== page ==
As Chronicles is a re-release/update of the original game, it adds some audiovisual goodies and creature comforts. First, you can choose portrait styles between the Chronicles and Complete releases of the game. You can also choose from one of three soundtracks, which you can switch between at any time–the PC-88 original, or the Chronicles and Complete releases. Finally, you have a much greater freedom of movement than the original’s four-directional system. This games the combat a more frantic feel, and makes actually engaging enemies directly a more attractive proposition than it was in earlier versions.

While Yuzo Koshiro didn’t compose all the music in Ys II–he shared credit with Mieko Ishikawa and Hideya Nagata for the PC-88 version, and other people arranged subsequent versions–his style is all over the soundtrack (And you can continue to hear his influence even in more modern Ys games). The music is, in general, upbeat, driving you forward on your quest to defeat Darm.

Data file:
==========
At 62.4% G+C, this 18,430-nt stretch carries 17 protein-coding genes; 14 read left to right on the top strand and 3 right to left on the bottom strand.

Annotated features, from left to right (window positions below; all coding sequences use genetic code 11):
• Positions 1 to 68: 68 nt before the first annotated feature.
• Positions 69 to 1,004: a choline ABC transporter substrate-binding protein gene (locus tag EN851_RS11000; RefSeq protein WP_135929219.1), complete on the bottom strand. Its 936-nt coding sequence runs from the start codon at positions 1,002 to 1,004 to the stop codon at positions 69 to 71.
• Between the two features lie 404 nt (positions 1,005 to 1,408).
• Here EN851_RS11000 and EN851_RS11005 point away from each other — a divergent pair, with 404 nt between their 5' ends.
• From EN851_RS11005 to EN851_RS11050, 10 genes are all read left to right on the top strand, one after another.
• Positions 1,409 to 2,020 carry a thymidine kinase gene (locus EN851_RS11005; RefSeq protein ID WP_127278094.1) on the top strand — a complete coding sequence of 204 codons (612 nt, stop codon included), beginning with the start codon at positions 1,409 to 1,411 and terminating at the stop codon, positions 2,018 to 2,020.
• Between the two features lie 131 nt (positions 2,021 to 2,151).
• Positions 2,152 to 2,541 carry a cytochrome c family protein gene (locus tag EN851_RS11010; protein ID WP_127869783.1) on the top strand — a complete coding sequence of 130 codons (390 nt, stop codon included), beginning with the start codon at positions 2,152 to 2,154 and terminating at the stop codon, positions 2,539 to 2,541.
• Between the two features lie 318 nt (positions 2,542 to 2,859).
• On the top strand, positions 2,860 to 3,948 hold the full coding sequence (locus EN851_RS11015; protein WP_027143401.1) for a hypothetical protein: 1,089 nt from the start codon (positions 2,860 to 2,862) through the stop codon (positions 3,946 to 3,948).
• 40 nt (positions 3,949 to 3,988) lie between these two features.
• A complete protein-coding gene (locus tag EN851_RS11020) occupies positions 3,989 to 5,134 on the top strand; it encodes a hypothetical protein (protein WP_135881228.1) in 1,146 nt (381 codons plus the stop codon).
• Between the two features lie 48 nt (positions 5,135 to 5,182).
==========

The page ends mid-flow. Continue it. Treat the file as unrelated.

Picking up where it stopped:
The greater emphasis on hand-to-hand combat in this version of the game as compared to previous versions does have an unintended side-effect–because magic isn’t as useful in this version in a general sense, it might be hard for the first-time player to figure out how to hurt bosses if they don’t pay close attention to what they hear in the early game. Also, Ys II Chronicles changes just enough things that you do have to pay attention and can’t just coast through based on previous knowledge. There was one item that evaded me for longer than it probably should have, until I realized I had to drop my preconceptions of where I was expecting that item to be from previous versions and just went with what the game was telling me. Some bosses have new attacks and phases as well, to keep players of previous versions on their toes.